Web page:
Thursday, December 10, 2009
I had the opportunity recently to try out DermaBrush Makeup Brushes from DermaMinerals (Dermaquest, Inc.) and I have to say I was very impressed! DermaMinerals states that these brushes are 100% vegan, hypoallergenic, and non-shedding. The first thing I noticed was their texture - they certainly are as soft as can be. Then I began pulling on the bristles to put that non-shedding claim to the test, and the brushes showed no sign of loose hairs then or over the course of days of use.
But the most exciting part was that they really are better than others I’ve used in the past (I’ve used both expensive natural hair brushes and budget synthetic brushes). The Dual Define Brush is a cool double-ended brush with a soft rounded head for applying eye shadow and a stiffer blunt head for applying liners or blending penciled liner. I was surprised how much I liked this brush and was able to use it for shadow, liner, and brow color. These brushes allow for buildable color and are very easy on the skin.
The kabuki brush actually improved the function of my mineral foundation. This super soft brush deposits just the right amount of makeup to give you good coverage while still making it hard to tell that you are wearing anything at all. This is the only powder brush I will use from now on.
While DermaMinerals makeup and DermaQuest skin care is not at all natural, the brushes are a great find. They make all my natural makeup work even better. There are few if any high-quality, soft, vegan makeup brushes out there like DermaBrushes. Good brushes should last for decades and I think these are a worthwhile investment.
Find them at www.dermaminerals.com
Tuesday, December 1, 2009
Don't get me wrong, I love the one truly natural hair care line that I believe in: Morrocco Method. It's incredible! And I will still recommend it first and foremost. But as my hair grew longer, I literally couldn't afford to have enough of it shipped to me. So I ventured into the land of health food store shampoo with little success. After trying a few different brands, my hair still felt dry and was so prone to tangling that I felt like a little girl again having to sit still and not squeal while my mom ran a comb through my knotty locks.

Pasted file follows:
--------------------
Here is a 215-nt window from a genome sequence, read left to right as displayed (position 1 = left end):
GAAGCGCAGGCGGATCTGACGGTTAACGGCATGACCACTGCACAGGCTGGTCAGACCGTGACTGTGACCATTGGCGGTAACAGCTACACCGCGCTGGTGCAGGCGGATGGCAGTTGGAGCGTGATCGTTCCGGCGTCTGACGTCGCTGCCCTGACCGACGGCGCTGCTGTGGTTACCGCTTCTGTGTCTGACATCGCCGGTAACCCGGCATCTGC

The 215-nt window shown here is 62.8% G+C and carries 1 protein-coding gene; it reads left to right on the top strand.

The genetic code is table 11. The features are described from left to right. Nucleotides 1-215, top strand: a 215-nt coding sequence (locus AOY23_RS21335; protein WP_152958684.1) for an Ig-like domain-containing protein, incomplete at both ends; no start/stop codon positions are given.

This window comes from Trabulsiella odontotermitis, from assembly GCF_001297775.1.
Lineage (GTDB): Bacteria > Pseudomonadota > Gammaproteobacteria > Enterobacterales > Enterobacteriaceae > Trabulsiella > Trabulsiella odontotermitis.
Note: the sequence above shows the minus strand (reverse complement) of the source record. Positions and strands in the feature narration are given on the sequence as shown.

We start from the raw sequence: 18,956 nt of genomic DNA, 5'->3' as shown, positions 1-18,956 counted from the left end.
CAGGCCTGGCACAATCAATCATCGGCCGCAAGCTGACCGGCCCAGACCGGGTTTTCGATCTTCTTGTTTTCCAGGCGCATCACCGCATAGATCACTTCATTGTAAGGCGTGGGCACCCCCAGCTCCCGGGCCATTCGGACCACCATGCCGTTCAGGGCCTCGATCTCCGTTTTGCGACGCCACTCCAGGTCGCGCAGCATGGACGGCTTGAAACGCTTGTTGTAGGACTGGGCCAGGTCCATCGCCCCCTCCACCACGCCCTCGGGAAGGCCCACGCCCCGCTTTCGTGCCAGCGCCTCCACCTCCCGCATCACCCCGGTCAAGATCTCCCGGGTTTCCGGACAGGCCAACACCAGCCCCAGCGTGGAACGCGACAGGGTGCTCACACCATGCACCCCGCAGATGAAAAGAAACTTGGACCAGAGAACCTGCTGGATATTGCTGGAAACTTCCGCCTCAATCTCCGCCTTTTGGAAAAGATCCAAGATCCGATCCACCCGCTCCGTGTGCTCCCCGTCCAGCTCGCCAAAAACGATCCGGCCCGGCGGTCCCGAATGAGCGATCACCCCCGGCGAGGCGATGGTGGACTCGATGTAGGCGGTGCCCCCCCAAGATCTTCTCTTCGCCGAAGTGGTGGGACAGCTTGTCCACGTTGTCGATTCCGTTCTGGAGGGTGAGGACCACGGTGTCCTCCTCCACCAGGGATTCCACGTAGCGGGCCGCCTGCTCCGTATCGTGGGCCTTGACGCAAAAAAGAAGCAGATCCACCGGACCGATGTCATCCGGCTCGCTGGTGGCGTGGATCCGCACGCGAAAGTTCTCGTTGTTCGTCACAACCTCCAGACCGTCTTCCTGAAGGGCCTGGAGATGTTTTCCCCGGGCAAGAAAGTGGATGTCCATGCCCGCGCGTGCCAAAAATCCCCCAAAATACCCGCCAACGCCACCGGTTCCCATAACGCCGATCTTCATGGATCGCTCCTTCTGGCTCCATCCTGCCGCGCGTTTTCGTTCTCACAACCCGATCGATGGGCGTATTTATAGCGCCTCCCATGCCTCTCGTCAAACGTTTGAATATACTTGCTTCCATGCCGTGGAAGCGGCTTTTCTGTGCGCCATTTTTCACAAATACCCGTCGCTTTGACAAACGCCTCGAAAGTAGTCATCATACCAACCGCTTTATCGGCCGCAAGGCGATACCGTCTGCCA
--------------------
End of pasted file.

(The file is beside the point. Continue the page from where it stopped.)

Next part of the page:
So I gave up on the "low hazard" options and returned to the realm of "moderate hazard" green-washed hair products that occupy the shelves of serene "concept stores" rather than the fluorescent lit aisles between the canned goods and the vitamins, reminding myself that hair care will be the one and only place I break the rules a little bit. The result? Few to no tangles, smoother, shinier hair, and just a little pang of guilt.
I still chose options that did not contain parabens or phenoxyethanol in their long lists of other crappy ingredients. But I can't help but think of what my Dad used to say- "Do as I say, not as I do."
Despite this transgression, I still feel qualified to continue this blog about natural beauty choices for women; though apparently I value silky hair over my health? Vanity wins this round.
Thursday, November 5, 2009
For sensitive skin:
1tbsp canned organic pumpkin
a dash of nutmeg
For normal skin:
1 tbsp canned organic pumpkin
a dash of nutmeg
a small dash of cinnamon
a small dash of clove
For oily skin:
add a 1/4 tsp organic unfiltered apple cider vinegar to the "normal skin" recipe
For dry skin:
add a 1/4 tsp organic pumpkin seed oil or other oil (almond, avocado, or olive) to the "normal skin" recipe
Choose the best option for your skin. Whip the listed ingredients together into a paste and smooth it onto clean skin. While very stimulating and circulation-enhancing, cinnamon can be a bit sensitizing so adjust the amounts as you see fit for your particular skin type. And of course, rinse off with tepid water if anything feels uncomfortable.